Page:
The second level is strictly for managers, and includes New Manager, Emerging Leader, a two-day, in-person or online course for first-time managers that concentrates on coaching fundamentals such as the GROW model (Goals, Results, Options, Way Forward).
"Then you get into the executive-coaching-certification levels," says Mattimore. P&G, with help from Lee Hecht Harrison, offers the certification opportunity to senior to top-level HR managers, each of whom is trained by a certified executive coach, and must demonstrate and document coaching proficiency.
Once becoming experienced executive-level coaches, P&G "master-level" coaches can complete an additional curriculum, "so they can then train others, and help mentor our coaches within the organization," says Mattimore, noting that two P&G managers have achieved master-coach status, while three are in the process of completing their training. In total, P&G boasts 84 certified coaches and an additional 89 who are in the midst of the certification process.
Providing this type of consistent, comprehensive training to managers across multiple locations is indeed a challenge. Adding multiple countries and languages to the equation adds yet another degree of difficulty.
Singtel Telecommunications, a Singapore-based wireless and fixed-line communication service provider with four U.S. locations, has implemented a series of core programs across the organization, but has "made some adjustments, based on cultural requirements or the competency level of the existing managers," says Cara Reil, vice president of group talent management and development at Singtel.
"We're a global company, and some leaders manage global teams, [so] it is important that there's consistency in the program structure, so everyone is 'speaking the same language,' " says Reil. "But we allow for some flexibility in how the program is delivered [in order] to cater to local needs."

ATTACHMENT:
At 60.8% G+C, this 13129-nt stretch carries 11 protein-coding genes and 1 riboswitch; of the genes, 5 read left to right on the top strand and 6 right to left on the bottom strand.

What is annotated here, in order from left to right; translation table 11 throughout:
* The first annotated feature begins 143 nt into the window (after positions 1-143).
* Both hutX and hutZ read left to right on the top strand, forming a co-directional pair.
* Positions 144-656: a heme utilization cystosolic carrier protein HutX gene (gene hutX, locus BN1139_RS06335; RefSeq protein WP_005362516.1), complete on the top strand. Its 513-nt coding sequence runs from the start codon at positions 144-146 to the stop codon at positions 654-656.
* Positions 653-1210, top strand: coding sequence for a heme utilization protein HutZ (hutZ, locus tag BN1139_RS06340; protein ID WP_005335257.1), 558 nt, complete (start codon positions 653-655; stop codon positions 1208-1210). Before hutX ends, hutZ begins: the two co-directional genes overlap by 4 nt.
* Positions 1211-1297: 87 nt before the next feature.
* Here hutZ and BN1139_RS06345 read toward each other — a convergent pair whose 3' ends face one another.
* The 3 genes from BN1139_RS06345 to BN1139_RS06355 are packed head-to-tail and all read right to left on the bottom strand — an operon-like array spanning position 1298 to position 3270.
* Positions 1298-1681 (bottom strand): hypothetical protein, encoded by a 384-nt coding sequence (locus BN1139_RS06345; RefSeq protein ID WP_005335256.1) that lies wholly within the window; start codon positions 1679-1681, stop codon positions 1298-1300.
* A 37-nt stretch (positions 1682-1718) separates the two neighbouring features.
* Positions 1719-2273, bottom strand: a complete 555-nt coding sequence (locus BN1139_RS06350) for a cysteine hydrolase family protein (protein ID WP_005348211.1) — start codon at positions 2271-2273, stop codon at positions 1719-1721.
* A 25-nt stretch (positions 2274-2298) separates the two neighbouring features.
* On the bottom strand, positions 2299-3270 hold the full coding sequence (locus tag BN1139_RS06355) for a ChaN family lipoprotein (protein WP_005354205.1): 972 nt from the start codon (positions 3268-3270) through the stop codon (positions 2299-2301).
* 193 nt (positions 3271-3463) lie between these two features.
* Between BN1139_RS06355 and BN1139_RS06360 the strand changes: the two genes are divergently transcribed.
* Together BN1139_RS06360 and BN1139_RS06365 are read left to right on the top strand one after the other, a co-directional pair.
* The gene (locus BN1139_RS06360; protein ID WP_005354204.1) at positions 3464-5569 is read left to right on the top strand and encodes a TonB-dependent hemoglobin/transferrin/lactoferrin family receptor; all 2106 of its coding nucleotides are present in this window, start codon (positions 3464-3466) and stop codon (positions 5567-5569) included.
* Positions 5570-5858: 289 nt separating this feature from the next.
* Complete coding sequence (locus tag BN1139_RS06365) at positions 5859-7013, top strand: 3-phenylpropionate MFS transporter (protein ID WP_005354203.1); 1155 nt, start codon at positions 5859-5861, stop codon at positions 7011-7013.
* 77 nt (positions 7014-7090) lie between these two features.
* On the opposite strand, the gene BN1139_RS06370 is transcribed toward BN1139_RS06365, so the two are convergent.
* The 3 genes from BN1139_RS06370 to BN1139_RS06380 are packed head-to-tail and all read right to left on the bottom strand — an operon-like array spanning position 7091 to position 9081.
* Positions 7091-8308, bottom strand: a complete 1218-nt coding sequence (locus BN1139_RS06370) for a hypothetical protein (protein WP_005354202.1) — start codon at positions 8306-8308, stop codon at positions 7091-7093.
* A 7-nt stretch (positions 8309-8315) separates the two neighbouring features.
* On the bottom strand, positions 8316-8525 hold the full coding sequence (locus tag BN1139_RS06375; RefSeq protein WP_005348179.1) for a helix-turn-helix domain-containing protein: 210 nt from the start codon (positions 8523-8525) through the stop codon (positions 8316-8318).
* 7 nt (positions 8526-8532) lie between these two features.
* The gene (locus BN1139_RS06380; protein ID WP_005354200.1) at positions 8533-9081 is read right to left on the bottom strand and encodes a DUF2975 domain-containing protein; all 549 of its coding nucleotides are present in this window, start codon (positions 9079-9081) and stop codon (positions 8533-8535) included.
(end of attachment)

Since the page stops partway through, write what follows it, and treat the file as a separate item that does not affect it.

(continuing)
Singtel has tailored coaching scenarios for each country in which it operates. Take Asia, where "employees will tend to not openly question the decisions made by their leader," says Reil. "So we have managers focus on asking questions instead of just providing the answers."
One such initiative that Singtel has put in place across its business is The Leader as Coach program. Implemented in 2014, the program consists of three modules -- Coaching Conversations, Feedback Conversations and Courageous Conversations -- and was developed to provide leaders with skills to improve as coaches and better communicate with employees about their development.
More than 500 leaders have attended the course thus far, says Reil, noting that participants also form "coaching circles" between modules, where they can practice coaching skills, and are provided with examples of types of questions to ask in various scenarios with employees.
Of course, the organization encourages its 23,000 employees to take responsibility for their own career development, and to acquire the coaching skills that will, hopefully, someday benefit them in management positions with the company.
To help set young employees on this path, Singtel -- like P&G -- provides senior managers/coaches with coaches of their own.
"We've recognized a need to provide coaching for our young talent, i.e., management associates, to help assimilate into the organization," says Reil.
"We also have some seasoned leaders [who] wanted to transition into retirement," she says. "So we provided them with external coaching training [and the opportunity to earn] executive-coaching certificates, and they are now part-time coaches for our young talent."
To date, four Singtel staff members have completed the coaching-certification program. Internally, managers who serve in this type of coaching capacity are known as "talent builders," meaning that they regularly provide feedback to -- and support the development of -- Singtel employees, says Reil.
And, the "talent builder" designation must be earned, she adds.
For example, key-performance indicators for Singtel managers include talent retention, with managers expected to maintain a level of talent attrition that is 50 percent of the company's average or normal rate. For instance, if overall or average attrition is 8 percent, then their talent attrition must be less than 4 percent. In addition, at least 30 percent of the organization's talent pool "needs to move each year," says Reil, in the form of, say, a promotion, a lateral move or a new assignment. Employee-engagement target scores must be met on an annual basis as well.
Ultimately, the goals of such objectives -- and the aim of the Leader as Coach program -- are to "provide leaders with better skills to have conversations at every level," says Reil, "and to take more of a coaching [approach] than a directive- or task-based approach to conversations with their teams about their performance and growth."